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Department of Spatial Planning
BSc: Study Project


The F-Project is aimed at third-year students. It enables students to further improve their skills of scientific work at intermediary stage of their studies. Under the super­vi­sion of the module leaders, students work independently and self-organised on a larger re­search proj­ect for one year. The topics provided form a frame­work, but are independently implemented by the students in more concrete questions and work packages. Over the course of the proj­ect, the students present their current proj­ect status in the form of a proposal, an interim report, and a final report. In addition, a faculty-public proj­ect market takes place around Easter time, where students present their interim results to a larger public.

This year's project focuses on unveiling the hinterlands of today and tomorrow. Urban settings are the main form of human settlements over the planet and the main focus of public policies, planning strategies, and research. The Atlas of the Human Planet estimates for 2015 that 85% of global inhabitants live in urban areas representing 7.6 % of the global landmass (and growing). Yet, these dramatic percentages downplay the actual spatial extent and range of influence of the urban dynamics beyond the urban limits. For this reason, in this F-Project, we will focus on debunking the idea of cities reproducing and maintaining themselves by addressing the dynamics happening (and those yet to come) in areas traditionally seen as non-urban. By doing so, we expect that students will expand and deepen their knowledge and understanding of spatial processes triggered by urban growth but manifesting themselves beyond cities. In particular, the attention will be given to hinterlands supporting urban clusters by analysing how landscapes accommodate global-scale logistics, ICT infrastructures, distribution centres, automated manufacturing, mechanised agriculture, among others. By exploring and unveiling the new forces and actors shaping and mastering those landscapes, the project aims to evaluate the present and future challenges they pose for spatial planning. Throughout the module stages, we set out to achieve empirical results, such as conceptual representations, mapping networks, and modelling future scenarios, as well as theoretical outcomes, such as questioning our understanding of the nature and extent of urbanisation, and its spatial expansion. Students are expected to explore how spatial theories and relations to the natural environment, rural areas, and human impact are translated into spatial dynamics, as well as to inquire into the questions of accountability involved in mega-scale and planetary transformations triggered by urbanisation. These issues could be unpacked in the framework of various cases, be it in the context of reclaiming post-industrial landscapes, the realisation of new global infrastructure projects, or the constantly increasing climatic and ecosystemic challenges. Along the way, students will get familiar with the evolution of environmental paradigms in planning in different contexts, from the modernist attitude of ‘mastering the nature’, ‘(geo)engineering ecosystems’, to social-ecological urbanism, posthuman geographies, inter alia.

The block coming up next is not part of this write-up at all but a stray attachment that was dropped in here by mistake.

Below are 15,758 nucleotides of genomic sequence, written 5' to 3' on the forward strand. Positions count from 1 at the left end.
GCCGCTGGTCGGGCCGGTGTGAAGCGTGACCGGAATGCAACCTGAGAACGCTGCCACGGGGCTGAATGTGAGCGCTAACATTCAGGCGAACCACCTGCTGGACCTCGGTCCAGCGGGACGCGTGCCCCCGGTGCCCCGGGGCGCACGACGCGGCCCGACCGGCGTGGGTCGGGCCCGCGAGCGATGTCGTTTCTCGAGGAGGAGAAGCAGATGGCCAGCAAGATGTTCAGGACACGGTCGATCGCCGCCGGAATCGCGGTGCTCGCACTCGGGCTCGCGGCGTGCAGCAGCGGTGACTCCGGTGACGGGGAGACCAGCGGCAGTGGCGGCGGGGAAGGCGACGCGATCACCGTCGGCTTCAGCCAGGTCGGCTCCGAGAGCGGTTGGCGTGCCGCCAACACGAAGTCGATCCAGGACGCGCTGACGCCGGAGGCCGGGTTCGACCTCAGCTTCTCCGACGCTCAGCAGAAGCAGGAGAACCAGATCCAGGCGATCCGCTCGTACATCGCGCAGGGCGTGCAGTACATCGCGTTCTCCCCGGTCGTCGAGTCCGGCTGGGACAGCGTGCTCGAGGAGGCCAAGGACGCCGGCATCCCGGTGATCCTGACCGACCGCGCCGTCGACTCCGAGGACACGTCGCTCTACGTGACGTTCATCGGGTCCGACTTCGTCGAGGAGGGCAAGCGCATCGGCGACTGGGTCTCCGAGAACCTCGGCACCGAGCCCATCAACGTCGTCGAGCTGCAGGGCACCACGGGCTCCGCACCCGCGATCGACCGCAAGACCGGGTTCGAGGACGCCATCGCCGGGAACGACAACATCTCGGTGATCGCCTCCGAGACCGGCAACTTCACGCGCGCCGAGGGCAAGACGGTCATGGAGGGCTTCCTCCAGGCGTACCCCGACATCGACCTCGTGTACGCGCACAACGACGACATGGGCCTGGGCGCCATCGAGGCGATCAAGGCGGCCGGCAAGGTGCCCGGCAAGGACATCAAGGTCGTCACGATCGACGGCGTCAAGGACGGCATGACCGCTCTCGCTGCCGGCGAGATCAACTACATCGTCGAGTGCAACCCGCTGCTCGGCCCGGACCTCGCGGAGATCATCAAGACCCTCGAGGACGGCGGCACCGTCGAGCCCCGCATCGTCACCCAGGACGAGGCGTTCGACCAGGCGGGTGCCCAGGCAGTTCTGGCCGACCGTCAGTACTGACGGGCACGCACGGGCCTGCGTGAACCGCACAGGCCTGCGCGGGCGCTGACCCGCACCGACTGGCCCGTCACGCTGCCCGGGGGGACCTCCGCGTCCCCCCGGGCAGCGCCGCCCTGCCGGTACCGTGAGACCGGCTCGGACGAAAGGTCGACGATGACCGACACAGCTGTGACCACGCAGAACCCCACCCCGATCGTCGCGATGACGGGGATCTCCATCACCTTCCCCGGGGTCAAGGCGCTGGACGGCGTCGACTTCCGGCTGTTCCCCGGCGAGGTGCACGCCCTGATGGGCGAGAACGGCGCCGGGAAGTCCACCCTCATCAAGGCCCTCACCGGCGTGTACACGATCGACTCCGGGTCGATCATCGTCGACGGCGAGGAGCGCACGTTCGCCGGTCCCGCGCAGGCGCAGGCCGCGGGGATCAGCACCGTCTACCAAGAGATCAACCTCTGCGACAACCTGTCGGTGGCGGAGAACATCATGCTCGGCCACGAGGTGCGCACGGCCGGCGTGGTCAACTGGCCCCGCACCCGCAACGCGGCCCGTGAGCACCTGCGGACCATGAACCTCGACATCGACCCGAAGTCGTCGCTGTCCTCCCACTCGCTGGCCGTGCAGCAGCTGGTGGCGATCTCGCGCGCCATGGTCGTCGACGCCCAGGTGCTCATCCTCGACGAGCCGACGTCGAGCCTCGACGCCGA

Course Leader